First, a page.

Article i 'Tidsskrift for arbejdsliv' no. 1 2007, page 28-43.
Steffen Korsgaard og Helle Neergaard
In this article it is discussed to what extent
entrepreneurship can be a way to
achieve work life balance. This is done by
examining the traditional social science discourse
on entrepreneurship, exemplified by
Joseph Schumpeter, and the emergent mompreneurship
discourse. The traditional discourse
is characterised by a focus on growth
both at the macroeconomic and business
level, while work life balance is at the centre
of the mompreneurship discourse.
The discourses are analysed using Foucault inspired discourse analysis focusing on the discursive formation of objects, subject position, concepts and strategies. Two strategic motives are identified in Schumpeter’s discourse: Transcendence and domination. The entrepreneur thus seeks independence, autonomy and separation from the ties of social connectedness, as well as dominance over resources, competition and himself. On the other hand the strategic motive found in the mompreneurship discourse, namely connectedness, emphasises opposite values such as balance and congruence between different areas of life (family and work life), and continuity rather than separation.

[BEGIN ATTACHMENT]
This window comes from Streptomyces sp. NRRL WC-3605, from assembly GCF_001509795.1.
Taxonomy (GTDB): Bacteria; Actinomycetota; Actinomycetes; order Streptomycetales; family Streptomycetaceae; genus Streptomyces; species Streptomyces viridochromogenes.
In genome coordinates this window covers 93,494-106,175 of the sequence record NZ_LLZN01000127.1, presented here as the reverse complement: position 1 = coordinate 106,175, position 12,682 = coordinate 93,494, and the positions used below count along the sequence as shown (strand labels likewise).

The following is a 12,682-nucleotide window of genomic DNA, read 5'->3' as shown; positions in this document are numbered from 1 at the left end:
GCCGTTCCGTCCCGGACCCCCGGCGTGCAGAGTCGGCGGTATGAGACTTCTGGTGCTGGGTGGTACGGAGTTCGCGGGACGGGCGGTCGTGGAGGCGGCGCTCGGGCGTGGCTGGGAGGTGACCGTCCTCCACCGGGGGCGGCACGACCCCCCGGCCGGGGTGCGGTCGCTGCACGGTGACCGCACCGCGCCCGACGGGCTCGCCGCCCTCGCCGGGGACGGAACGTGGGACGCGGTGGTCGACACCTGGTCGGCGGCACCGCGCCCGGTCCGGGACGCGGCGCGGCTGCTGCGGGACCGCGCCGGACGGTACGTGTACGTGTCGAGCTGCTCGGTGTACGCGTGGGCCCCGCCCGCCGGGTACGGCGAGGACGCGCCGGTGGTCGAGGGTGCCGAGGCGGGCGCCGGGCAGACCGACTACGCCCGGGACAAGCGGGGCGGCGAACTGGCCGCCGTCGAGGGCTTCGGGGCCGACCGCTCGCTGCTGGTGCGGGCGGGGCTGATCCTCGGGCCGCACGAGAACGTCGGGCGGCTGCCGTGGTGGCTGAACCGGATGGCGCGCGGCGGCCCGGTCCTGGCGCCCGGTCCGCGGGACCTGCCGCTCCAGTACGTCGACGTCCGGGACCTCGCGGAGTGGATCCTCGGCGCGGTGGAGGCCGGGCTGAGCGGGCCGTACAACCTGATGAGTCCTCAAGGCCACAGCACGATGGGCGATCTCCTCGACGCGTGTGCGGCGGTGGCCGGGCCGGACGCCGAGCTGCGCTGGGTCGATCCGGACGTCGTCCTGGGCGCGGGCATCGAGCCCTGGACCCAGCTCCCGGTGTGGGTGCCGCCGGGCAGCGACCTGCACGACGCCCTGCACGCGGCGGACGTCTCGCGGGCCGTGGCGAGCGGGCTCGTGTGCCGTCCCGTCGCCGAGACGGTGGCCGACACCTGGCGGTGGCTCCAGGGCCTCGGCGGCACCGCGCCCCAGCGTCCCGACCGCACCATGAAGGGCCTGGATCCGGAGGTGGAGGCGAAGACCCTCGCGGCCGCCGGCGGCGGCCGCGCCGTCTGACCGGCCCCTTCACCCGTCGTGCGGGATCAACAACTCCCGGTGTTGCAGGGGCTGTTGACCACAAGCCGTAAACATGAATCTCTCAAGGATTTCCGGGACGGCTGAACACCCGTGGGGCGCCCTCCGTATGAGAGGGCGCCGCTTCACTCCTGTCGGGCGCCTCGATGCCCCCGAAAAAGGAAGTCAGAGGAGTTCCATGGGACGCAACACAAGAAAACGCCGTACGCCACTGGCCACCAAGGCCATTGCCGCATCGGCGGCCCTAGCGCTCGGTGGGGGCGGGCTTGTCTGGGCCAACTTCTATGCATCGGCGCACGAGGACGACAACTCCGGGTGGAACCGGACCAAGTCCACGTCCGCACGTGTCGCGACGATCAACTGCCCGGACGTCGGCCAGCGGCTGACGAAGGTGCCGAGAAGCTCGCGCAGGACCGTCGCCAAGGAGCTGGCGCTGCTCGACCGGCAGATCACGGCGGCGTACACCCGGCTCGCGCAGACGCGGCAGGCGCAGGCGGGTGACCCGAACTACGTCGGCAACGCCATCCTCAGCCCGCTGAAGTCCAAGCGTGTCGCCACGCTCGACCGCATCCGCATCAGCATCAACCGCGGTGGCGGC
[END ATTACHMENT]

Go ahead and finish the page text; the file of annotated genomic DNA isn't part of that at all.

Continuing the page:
Given the hegemonic nature of the traditional social science discourse, mompreneurship is only potentially a threat to the current general view of entrepreneurship, and nothing seems to indicate that mompreneurship discourse is on the verge of public and political recognition. But there is significant emancipatory potential in the discourse that hopefully can be fully developed.